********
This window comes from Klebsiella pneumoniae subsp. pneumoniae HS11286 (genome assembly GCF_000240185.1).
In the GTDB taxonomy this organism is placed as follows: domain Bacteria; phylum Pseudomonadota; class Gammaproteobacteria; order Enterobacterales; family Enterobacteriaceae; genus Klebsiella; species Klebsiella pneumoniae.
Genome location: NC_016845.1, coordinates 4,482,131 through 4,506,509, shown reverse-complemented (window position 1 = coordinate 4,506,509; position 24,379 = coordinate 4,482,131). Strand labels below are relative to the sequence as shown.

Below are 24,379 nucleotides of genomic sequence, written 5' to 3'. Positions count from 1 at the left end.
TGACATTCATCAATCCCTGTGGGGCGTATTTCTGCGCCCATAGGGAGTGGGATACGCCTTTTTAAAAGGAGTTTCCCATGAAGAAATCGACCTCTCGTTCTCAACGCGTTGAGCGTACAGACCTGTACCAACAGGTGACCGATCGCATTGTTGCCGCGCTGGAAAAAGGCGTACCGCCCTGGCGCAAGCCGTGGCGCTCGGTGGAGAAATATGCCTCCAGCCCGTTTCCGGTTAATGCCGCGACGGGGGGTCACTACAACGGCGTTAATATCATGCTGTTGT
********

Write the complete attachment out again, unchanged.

This window comes from Klebsiella pneumoniae subsp. pneumoniae HS11286 (genome assembly GCF_000240185.1).
In the GTDB taxonomy this organism is placed as follows: domain Bacteria; phylum Pseudomonadota; class Gammaproteobacteria; order Enterobacterales; family Enterobacteriaceae; genus Klebsiella; species Klebsiella pneumoniae.
Genome location: NC_016845.1, coordinates 4,482,131 through 4,506,509, shown reverse-complemented (window position 1 = coordinate 4,506,509; position 24,379 = coordinate 4,482,131). Strand labels below are relative to the sequence as shown.

Below are 24,379 nucleotides of genomic sequence, written 5' to 3'. Positions count from 1 at the left end.
TGACATTCATCAATCCCTGTGGGGCGTATTTCTGCGCCCATAGGGAGTGGGATACGCCTTTTTAAAAGGAGTTTCCCATGAAGAAATCGACCTCTCGTTCTCAACGCGTTGAGCGTACAGACCTGTACCAACAGGTGACCGATCGCATTGTTGCCGCGCTGGAAAAAGGCGTACCGCCCTGGCGCAAGCCGTGGCGCTCGGTGGAGAAATATGCCTCCAGCCCGTTTCCGGTTAATGCCGCGACGGGGGGTCACTACAACGGCGTTAATATCATGCTGTTGT